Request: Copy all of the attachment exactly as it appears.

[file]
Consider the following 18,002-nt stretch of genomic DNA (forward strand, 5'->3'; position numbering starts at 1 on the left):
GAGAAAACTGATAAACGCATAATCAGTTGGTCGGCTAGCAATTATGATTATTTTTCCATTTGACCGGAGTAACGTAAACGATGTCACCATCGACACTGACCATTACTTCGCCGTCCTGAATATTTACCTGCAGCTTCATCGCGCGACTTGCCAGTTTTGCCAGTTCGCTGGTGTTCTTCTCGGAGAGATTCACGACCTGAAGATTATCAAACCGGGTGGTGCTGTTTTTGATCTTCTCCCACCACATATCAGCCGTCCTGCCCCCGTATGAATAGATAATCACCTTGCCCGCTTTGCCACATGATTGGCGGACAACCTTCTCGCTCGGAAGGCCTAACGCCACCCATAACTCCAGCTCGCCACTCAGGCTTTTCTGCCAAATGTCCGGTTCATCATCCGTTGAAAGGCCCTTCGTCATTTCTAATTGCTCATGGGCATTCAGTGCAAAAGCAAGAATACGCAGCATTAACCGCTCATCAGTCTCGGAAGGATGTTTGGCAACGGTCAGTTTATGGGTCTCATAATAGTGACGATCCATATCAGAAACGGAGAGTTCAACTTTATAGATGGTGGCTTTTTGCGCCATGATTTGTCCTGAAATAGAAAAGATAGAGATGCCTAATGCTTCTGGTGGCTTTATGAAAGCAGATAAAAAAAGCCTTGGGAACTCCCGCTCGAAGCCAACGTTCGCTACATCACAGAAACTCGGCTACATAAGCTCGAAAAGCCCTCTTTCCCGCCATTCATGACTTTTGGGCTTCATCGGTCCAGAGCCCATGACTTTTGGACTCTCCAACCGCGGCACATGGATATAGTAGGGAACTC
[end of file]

Consider the following 18,002-nt stretch of genomic DNA (forward strand, 5'->3'; position numbering starts at 1 on the left):
GAGAAAACTGATAAACGCATAATCAGTTGGTCGGCTAGCAATTATGATTATTTTTCCATTTGACCGGAGTAACGTAAACGATGTCACCATCGACACTGACCATTACTTCGCCGTCCTGAATATTTACCTGCAGCTTCATCGCGCGACTTGCCAGTTTTGCCAGTTCGCTGGTGTTCTTCTCGGAGAGATTCACGACCTGAAGATTATCAAACCGGGTGGTGCTGTTTTTGATCTTCTCCCACCACATATCAGCCGTCCTGCCCCCGTATGAATAGATAATCACCTTGCCCGCTTTGCCACATGATTGGCGGACAACCTTCTCGCTCGGAAGGCCTAACGCCACCCATAACTCCAGCTCGCCACTCAGGCTTTTCTGCCAAATGTCCGGTTCATCATCCGTTGAAAGGCCCTTCGTCATTTCTAATTGCTCATGGGCATTCAGTGCAAAAGCAAGAATACGCAGCATTAACCGCTCATCAGTCTCGGAAGGATGTTTGGCAACGGTCAGTTTATGGGTCTCATAATAGTGACGATCCATATCAGAAACGGAGAGTTCAACTTTATAGATGGTGGCTTTTTGCGCCATGATTTGTCCTGAAATAGAAAAGATAGAGATGCCTAATGCTTCTGGTGGCTTTATGAAAGCAGATAAAAAAAGCCTTGGGAACTCCCGCTCGAAGCCAACGTTCGCTACATCACAGAAACTCGGCTACATAAGCTCGAAAAGCCCTCTTTCCCGCCATTCATGACTTTTGGGCTTCATCGGTCCAGAGCCCATGACTTTTGGACTCTCCAACCGCGGCACATGGATATAGTAGGGAACTC